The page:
In 2021, President Biden issued a proclamation honoring caregivers, saying “Every day, millions of Americans provide essential care and medical assistance to their loved ones. These acts of love, commitment, and compassion enable their family members to receive the support they need to live a life with dignity.”
The importance and challenges of family caregiving cannot be overstated. Managing medications, getting to doctor appointments, and making sure everything is ok—all while balancing work and home—is a tremendous task and can be overwhelming.
How can family caregivers handle it all? The National Family Caregivers Association offers the following tips for Family Caregivers.
- Seek support from other caregivers. You are not alone!
- Take care of your own health so that you can be strong enough to take care of your loved one.
- Accept offers of help and suggest specific things people can do to help you.
- Learn how to communicate effectively with doctors.
- Caregiving is hard work so take respite breaks as often as possible.
- Watch out for signs of depression and don’t delay getting professional help when you need it.
- Be open to new technologies that can help you care for your loved one.
- Organize medical information so it’s up to date and easy to find.
- Make sure legal documents are in order.
- Give yourself credit for doing the best you can in one of the toughest jobs there is!
Caregivers are rising to the demands and challenges of their role every day. If you are a caregiver and find yourself needing some help, guidance, or simply a sympathetic ear, SeniorCare has several services to help you, including Caregiver Support Groups that meet in-person and virtually, one to one counseling, and—in some circumstances—respite care. Call 978-281-1750 and ask to speak with the Caregiver Support Specialist for information.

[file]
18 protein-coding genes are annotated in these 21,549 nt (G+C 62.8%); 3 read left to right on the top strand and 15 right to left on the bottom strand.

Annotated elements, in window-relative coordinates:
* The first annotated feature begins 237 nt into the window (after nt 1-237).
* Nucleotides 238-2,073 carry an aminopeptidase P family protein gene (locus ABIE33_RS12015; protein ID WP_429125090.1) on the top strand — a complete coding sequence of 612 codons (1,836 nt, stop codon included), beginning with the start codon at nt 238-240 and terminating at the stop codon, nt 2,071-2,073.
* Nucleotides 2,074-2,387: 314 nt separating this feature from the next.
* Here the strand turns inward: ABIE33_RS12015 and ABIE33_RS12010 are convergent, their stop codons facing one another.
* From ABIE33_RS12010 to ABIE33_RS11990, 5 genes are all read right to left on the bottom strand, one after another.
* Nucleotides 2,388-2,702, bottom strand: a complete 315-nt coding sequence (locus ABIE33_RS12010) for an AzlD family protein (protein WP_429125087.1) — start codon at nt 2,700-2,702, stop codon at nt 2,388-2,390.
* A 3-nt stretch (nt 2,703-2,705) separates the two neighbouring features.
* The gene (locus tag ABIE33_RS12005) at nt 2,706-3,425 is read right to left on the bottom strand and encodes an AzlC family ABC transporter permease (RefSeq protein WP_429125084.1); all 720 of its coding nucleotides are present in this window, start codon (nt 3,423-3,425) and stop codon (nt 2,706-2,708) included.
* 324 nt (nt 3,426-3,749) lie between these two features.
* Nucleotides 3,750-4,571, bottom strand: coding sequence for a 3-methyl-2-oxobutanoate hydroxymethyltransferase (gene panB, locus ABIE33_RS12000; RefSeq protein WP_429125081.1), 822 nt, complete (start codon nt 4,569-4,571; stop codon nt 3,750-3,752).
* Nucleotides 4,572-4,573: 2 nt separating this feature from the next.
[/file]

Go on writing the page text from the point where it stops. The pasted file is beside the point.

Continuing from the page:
Are you a long-distance caregiver with a loved one who depends on you on the other end of the country? Long-distance caregivers take on different roles. You may:
- Help with finances, money management, or bill paying
- Arrange for in-home care—hire professional caregivers or home health or nursing aides and help get needed durable medical equipment
- Locate care in an assisted living facility or nursing home (also known as a skilled nursing facility)
- Provide emotional support and occasional respite care for a primary caregiver, the person who takes on most of the everyday caregiving responsibilities
- Serve as an information coordinator—research health problems or medicines, help navigate through a maze of new needs, and clarify insurance benefits and claims
- Keep family and friends updated and informed
- Create a plan and get paperwork in order in case of an emergency
- Evaluate the house and make sure it’s safe for the older person’s needs
Over time, as your family member’s needs change, so will your role as long-distance caregiver.
To learn about resources in your loved one’s state, visit the online Eldercare Locator at www.eldercare.acl.gov. This website is a public service of the U.S. Administration on Aging and will help connect you to services for older adults. If you prefer to call, you can call the Eldercare Locator at 1-800-677-1116.
SeniorCare understands the challenges of being a family caregiver and is available to help through the Family Caregiver Support program. SeniorCare’s 50th Anniversary Celebration on September 22, 2022, at the Beauport Hotel will focus on the needs of caregivers and a portion of the funds raised by this event will be used directly for Caregiver Support services. For more information and reservations to the celebration, visit www.seniorcareinc.org.